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Sensors: Driving forward to boost productivity

22 May 2017

To meet the need for improved productivity, the trend for off-highway vehicles has been to move away from discrete hydraulic controls to fully-electronic operator controls. These trends, together with customer requirements, have changed Curtiss-Wright Industrial division’s approach to design and manufacturing

Curtiss-Wright Industrial – and its Arens Controls, Penny & Giles, PG Drives Technology and Williams Controls brands – is a leader in the research, design and manufacture of critical controls and assemblies, including sensors, electronic throttle controls and joystick controllers for on- and off-highway specialty vehicle applications. 

These controls are designed to improve vehicle reliability and operator comfort. They also help increase the productivity of vehicles, improve safety and reduce manufacturing costs.

Rapid-design techniques, including computer modelling, have played a significant role in reducing the cost of design, with far less time and therefore money devoted to prototyping. For manufacturing, reduced component counts thanks to improved technology and CANbus wiring systems – which further lessen the material used – have contributed to cost-effective designs and a positive impact on reliability. 

Technology in action

Curtiss-Wright Industrial supplies electronic throttles to Polaris Industries for use on its RANGER and RZR XP 1000 vehicles.

As vehicle volumes increase, Polaris Industries Inc, a designer and manufacturer of high quality off-road vehicles (ORVs), including all-terrain vehicles (ATVs), snowmobiles, motorcycles and on-road electric/hybrid powered vehicles – is opting for Williams Controls throttles as part of a move away from conventional push/pull mechanical systems to electronic control. 

Engineering teams from both companies worked together for 18 months to re-engineer a Williams Controls pedal design, with the resulting electronic pedal needing to be sized and ergonomically shaped to suit the compact in-cabin dimensions of the then all-new RZR XP 1000. 

During the product development phase, the Williams Controls team engineered a new spring design and, using its in-house rapid prototyping facilities, an altered lever arm. The updated specifications for the electronic throttle also included the use of an integrated, non-contacting Hall-effect sensor providing two independent linear output signals proportional to pedal position. This sensor provided feedback directly to Polaris’ latest throttle management system – credited as providing the fastest acceleration, highest top speed and flattest torque curve in the industry – to provide much-improved control.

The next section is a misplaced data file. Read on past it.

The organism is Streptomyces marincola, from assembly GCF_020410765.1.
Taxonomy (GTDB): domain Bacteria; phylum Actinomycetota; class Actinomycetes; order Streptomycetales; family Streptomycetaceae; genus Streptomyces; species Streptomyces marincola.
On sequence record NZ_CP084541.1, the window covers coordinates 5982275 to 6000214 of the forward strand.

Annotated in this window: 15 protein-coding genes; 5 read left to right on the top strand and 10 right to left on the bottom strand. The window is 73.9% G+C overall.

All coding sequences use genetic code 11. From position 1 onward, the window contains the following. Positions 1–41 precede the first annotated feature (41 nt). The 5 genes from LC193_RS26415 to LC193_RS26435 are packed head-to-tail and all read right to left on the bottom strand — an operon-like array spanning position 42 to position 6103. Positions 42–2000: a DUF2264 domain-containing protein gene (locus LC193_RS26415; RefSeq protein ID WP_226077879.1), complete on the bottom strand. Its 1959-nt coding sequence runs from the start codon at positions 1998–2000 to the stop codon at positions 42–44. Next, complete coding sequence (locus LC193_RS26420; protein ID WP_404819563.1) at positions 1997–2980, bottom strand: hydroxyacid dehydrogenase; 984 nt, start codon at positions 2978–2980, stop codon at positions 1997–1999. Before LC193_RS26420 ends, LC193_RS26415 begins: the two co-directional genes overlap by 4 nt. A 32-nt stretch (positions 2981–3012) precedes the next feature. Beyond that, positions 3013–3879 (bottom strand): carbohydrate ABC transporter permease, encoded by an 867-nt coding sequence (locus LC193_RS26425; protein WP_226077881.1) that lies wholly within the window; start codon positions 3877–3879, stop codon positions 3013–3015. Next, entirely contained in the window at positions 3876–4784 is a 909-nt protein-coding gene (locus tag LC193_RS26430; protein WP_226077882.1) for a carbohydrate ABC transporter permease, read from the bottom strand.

What seemed like relatively simple design changes to the existing pedal actually required a complete revalidation of the Williams Controls custom pedal to ensure its suitability for both Polaris applications. This included testing it for both U.S. and European market requirements and a series of environmental assessments.

Despite some of the harshest tests ever carried out on its products, the pedal and sensor out-performed the requirements of both companies. In fact, for the corrosion resistance test conducted in a salt fog chamber, the custom pedal far exceeded Williams Controls’ own 96 hour requirement and easily met the Polaris requirement of 336 hours. 

Commenting on the stringent testing requirements, senior vice president and general manager of Curtiss-Wright’s Industrial division, Kevin Rayment, explains that, given the conditions Polaris vehicles have to endure, they are delighted with the results: “It’s not unusual for these recreational vehicles to be found driving through swamps or in muddy water up to the driver’s waist, so to not just pass but exceed these somewhat unique requirements is a testament to our design, engineering and manufacturing processes.”

Vehicle operators have had a lot to cope with over the years, yet arguably the harshness of their working environment – with inherent dust, vibration and environmental hazards – has remained the same. However, the sensor and control industries have continued to develop technologies that protect and improve the experience of off-highway vehicle operators.

Curtiss-Wright engineers are focused on developing bespoke, innovative solutions and next generation technology. This intelligent engineering, from initial concept to finished product, demonstrates the Industrial division’s commitment to providing the advanced control and power management systems demanded by today's on- and off-highway vehicle manufacturers.

 
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